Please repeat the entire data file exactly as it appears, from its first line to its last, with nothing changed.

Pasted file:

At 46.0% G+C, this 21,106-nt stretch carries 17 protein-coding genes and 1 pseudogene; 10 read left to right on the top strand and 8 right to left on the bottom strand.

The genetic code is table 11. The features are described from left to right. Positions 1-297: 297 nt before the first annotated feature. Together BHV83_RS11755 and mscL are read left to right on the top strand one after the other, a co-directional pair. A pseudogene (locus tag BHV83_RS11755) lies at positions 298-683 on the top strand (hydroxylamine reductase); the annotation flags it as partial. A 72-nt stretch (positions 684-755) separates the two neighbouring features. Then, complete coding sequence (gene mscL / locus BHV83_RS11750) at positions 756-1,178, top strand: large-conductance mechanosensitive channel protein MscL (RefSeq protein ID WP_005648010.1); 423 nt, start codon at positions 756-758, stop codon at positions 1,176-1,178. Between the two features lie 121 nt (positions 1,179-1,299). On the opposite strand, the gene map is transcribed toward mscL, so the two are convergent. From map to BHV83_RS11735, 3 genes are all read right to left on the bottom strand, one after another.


At 46.0% G+C, this 21,106-nt stretch carries 17 protein-coding genes and 1 pseudogene; 10 read left to right on the top strand and 8 right to left on the bottom strand.

The genetic code is table 11. The features are described from left to right. Positions 1-297: 297 nt before the first annotated feature. Together BHV83_RS11755 and mscL are read left to right on the top strand one after the other, a co-directional pair. A pseudogene (locus tag BHV83_RS11755) lies at positions 298-683 on the top strand (hydroxylamine reductase); the annotation flags it as partial. A 72-nt stretch (positions 684-755) separates the two neighbouring features. Then, complete coding sequence (gene mscL / locus BHV83_RS11750) at positions 756-1,178, top strand: large-conductance mechanosensitive channel protein MscL (RefSeq protein ID WP_005648010.1); 423 nt, start codon at positions 756-758, stop codon at positions 1,176-1,178. Between the two features lie 121 nt (positions 1,179-1,299). On the opposite strand, the gene map is transcribed toward mscL, so the two are convergent. From map to BHV83_RS11735, 3 genes are all read right to left on the bottom strand, one after another.